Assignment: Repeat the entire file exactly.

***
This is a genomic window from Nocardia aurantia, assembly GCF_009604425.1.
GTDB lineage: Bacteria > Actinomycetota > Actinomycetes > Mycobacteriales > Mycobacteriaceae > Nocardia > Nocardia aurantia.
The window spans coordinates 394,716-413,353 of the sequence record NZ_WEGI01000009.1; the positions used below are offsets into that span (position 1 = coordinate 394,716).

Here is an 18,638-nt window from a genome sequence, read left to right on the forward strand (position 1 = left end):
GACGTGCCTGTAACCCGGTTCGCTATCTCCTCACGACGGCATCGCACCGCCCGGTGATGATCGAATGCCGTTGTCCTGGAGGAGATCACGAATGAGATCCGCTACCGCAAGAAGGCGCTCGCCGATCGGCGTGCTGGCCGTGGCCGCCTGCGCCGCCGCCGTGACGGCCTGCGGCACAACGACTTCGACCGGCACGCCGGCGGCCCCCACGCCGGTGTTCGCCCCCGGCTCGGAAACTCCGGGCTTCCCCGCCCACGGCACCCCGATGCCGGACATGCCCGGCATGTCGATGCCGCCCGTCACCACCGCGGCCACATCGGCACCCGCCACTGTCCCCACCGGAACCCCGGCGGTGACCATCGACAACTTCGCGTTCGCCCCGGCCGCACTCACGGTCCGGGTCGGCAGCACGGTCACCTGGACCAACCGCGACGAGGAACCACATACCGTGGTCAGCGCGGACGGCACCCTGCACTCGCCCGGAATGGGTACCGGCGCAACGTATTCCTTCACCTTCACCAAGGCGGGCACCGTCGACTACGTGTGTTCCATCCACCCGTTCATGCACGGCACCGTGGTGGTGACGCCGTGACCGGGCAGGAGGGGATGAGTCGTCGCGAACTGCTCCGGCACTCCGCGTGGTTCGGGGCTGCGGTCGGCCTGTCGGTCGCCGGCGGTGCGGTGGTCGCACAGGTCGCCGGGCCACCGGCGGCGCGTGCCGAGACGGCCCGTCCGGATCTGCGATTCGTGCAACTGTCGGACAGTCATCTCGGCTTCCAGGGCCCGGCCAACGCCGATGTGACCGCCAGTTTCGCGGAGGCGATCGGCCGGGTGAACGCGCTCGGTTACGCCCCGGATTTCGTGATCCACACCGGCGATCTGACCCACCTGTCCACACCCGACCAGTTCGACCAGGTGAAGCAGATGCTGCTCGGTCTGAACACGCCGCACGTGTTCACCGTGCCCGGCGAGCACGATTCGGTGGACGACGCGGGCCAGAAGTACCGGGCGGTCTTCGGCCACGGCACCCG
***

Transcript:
This is a genomic window from Nocardia aurantia, assembly GCF_009604425.1.
GTDB lineage: Bacteria > Actinomycetota > Actinomycetes > Mycobacteriales > Mycobacteriaceae > Nocardia > Nocardia aurantia.
The window spans coordinates 394,716-413,353 of the sequence record NZ_WEGI01000009.1; the positions used below are offsets into that span (position 1 = coordinate 394,716).

Here is an 18,638-nt window from a genome sequence, read left to right on the forward strand (position 1 = left end):
GACGTGCCTGTAACCCGGTTCGCTATCTCCTCACGACGGCATCGCACCGCCCGGTGATGATCGAATGCCGTTGTCCTGGAGGAGATCACGAATGAGATCCGCTACCGCAAGAAGGCGCTCGCCGATCGGCGTGCTGGCCGTGGCCGCCTGCGCCGCCGCCGTGACGGCCTGCGGCACAACGACTTCGACCGGCACGCCGGCGGCCCCCACGCCGGTGTTCGCCCCCGGCTCGGAAACTCCGGGCTTCCCCGCCCACGGCACCCCGATGCCGGACATGCCCGGCATGTCGATGCCGCCCGTCACCACCGCGGCCACATCGGCACCCGCCACTGTCCCCACCGGAACCCCGGCGGTGACCATCGACAACTTCGCGTTCGCCCCGGCCGCACTCACGGTCCGGGTCGGCAGCACGGTCACCTGGACCAACCGCGACGAGGAACCACATACCGTGGTCAGCGCGGACGGCACCCTGCACTCGCCCGGAATGGGTACCGGCGCAACGTATTCCTTCACCTTCACCAAGGCGGGCACCGTCGACTACGTGTGTTCCATCCACCCGTTCATGCACGGCACCGTGGTGGTGACGCCGTGACCGGGCAGGAGGGGATGAGTCGTCGCGAACTGCTCCGGCACTCCGCGTGGTTCGGGGCTGCGGTCGGCCTGTCGGTCGCCGGCGGTGCGGTGGTCGCACAGGTCGCCGGGCCACCGGCGGCGCGTGCCGAGACGGCCCGTCCGGATCTGCGATTCGTGCAACTGTCGGACAGTCATCTCGGCTTCCAGGGCCCGGCCAACGCCGATGTGACCGCCAGTTTCGCGGAGGCGATCGGCCGGGTGAACGCGCTCGGTTACGCCCCGGATTTCGTGATCCACACCGGCGATCTGACCCACCTGTCCACACCCGACCAGTTCGACCAGGTGAAGCAGATGCTGCTCGGTCTGAACACGCCGCACGTGTTCACCGTGCCCGGCGAGCACGATTCGGTGGACGACGCGGGCCAGAAGTACCGGGCGGTCTTCGGCCACGGCACCCG